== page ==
Home > Explore News > Study Estimates Economic Impacts of Harmful Algal Blooms on Razor Clam–Dependent Community

Study Estimates Economic Impacts of Harmful Algal Blooms on Razor Clam–Dependent Community

Published on: 12/13/2022
Primary Contact(s): marc.suddleson@noaa.gov
Razor clamming on Washington coast, October 20, 2021.

Razor clamming on Washington coast, October 20, 2021. Credit: Washington Department of Fish and Wildlife.

A new study from NCCOS-funded researchers estimates a range of economic impacts that result from harmful algal bloom–related cancellations of razor clam digs at Long Beach, Washington — the most popular beach in the state for recreational clam diggers. The recreational razor clam fishery is the largest recreational bivalve fishery in the Pacific Northwest and a major source of tourism-related income to small communities in the region.

In Long Beach alone, the research team’s analysis of daily foot traffic data and razor clam management data indicates that a full season closure from October to May can lead to revenue losses in excess of $840,000 for area hotels, restaurants, grocery stores, and gas stations. Regionally, the study estimates that the recreational razor clam fishery generates as much as $40 million in Washington and $12 million in Oregon, annually.

Blooms of Pseudo-nitzschia algae along the Washington and Oregon coasts sometimes produce the neurotoxin domoic acid, which at high levels causes amnesic shellfish poisoning (ASP) in people who consume contaminated shellfish. ASP can be fatal or lead to memory loss, disorientation, gastrointestinal distress, seizures, and coma. State agencies monitor commercial and recreational shellfisheries for algal toxins and close fisheries when domoic acid exceeds safe levels.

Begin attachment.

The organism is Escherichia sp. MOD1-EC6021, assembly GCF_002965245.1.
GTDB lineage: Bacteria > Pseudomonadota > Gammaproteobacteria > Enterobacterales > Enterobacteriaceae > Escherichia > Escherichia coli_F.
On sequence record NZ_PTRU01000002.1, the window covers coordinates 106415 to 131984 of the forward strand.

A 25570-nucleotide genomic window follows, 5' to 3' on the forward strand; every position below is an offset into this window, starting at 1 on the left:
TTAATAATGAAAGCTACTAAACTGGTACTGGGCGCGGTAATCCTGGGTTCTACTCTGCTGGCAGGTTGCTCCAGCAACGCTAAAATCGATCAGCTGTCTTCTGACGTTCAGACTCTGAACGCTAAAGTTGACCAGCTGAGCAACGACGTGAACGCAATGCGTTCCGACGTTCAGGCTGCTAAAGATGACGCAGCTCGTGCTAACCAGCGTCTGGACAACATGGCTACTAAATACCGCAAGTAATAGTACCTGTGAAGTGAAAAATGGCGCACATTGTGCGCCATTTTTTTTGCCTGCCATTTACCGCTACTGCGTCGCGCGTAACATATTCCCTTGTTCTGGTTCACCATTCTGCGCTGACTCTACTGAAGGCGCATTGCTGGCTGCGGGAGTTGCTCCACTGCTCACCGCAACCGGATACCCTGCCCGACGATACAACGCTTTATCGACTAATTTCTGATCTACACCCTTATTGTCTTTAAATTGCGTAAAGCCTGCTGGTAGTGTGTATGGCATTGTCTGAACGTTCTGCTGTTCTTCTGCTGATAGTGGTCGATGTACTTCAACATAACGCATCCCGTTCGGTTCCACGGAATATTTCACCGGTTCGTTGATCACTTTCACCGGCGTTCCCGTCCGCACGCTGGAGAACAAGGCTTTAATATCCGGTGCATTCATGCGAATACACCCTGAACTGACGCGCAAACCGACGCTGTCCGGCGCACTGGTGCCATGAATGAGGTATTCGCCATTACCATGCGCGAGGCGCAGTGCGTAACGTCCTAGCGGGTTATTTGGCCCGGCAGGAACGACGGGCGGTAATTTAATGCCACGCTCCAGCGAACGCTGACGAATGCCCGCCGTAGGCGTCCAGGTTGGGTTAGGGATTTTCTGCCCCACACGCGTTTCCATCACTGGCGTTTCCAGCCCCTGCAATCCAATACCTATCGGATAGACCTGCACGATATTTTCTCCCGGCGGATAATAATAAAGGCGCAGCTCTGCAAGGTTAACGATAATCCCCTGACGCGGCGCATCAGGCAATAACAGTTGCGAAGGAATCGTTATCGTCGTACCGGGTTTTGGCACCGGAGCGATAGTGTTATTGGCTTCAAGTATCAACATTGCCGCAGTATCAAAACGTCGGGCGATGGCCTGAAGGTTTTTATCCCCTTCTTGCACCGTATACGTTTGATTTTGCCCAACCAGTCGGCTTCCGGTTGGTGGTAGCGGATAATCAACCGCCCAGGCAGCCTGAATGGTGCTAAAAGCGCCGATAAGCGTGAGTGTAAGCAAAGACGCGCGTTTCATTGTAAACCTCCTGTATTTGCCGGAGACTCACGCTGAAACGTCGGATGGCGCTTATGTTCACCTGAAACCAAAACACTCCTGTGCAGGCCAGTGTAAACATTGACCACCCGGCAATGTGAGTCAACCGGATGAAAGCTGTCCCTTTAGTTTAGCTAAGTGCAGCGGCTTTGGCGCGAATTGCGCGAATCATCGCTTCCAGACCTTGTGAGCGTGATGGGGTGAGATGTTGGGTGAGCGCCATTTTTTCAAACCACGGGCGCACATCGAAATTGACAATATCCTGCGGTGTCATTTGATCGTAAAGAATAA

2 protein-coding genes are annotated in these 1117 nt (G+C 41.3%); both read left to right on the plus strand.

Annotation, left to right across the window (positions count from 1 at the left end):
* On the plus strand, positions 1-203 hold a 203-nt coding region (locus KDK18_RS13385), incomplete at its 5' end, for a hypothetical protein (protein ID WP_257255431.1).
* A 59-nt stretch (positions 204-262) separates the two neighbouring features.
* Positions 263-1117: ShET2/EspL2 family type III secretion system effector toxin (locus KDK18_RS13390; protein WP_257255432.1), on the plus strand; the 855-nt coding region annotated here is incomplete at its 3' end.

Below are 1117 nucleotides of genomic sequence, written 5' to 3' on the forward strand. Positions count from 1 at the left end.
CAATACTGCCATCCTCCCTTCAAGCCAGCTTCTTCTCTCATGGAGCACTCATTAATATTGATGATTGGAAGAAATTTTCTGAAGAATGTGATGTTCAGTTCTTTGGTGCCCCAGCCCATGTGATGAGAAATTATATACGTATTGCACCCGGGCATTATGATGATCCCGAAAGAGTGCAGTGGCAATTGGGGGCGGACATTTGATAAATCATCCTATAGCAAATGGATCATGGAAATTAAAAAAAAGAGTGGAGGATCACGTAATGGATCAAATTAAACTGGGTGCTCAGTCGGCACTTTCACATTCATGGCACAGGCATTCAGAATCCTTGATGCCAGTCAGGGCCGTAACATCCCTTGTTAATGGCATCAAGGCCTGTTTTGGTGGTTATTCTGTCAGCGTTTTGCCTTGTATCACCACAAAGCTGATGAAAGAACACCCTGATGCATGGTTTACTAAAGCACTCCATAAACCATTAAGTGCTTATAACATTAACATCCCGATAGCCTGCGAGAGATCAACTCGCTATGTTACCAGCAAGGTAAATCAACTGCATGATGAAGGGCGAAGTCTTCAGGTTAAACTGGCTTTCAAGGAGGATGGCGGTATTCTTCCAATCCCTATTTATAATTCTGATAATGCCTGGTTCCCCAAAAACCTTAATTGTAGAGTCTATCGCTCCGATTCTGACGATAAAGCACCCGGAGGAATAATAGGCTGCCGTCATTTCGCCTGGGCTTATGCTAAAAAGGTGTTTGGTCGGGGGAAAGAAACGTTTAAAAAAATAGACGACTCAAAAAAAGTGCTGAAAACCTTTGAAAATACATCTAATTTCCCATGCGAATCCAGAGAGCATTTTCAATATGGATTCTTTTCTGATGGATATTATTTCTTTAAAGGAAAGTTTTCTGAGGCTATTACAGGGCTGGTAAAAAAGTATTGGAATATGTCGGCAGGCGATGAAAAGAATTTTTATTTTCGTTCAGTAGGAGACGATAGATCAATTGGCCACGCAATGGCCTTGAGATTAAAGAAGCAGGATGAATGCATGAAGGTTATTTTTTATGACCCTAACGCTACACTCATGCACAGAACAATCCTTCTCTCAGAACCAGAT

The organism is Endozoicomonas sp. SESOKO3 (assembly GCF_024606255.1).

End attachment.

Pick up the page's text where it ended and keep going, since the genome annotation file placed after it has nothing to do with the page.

Since 2017, the NOAA-funded Pacific Northwest Harmful Algal Bloom Forecast and Monitoring System has provided coastal shellfish managers with early warnings of toxic Pseudo-nitzschia blooms. The forecast enables adaptive strategies (e.g., early opening of clamming season, right-sizing perishable food inventory intended for clam diggers) that can help mitigate economic losses associated with shellfishery closures. The system is a partnership between NOAA’s National Centers for Coastal Ocean Science, NOAA’s Integrated Ocean Observing System, the Northwest Association of Networked Ocean Observing Systems, the University of Washington, the Makah Tribe, the University of Strathclyde, the Washington Department of Fish and Wildlife, and the Oregon Department of Fish and Wildlife.

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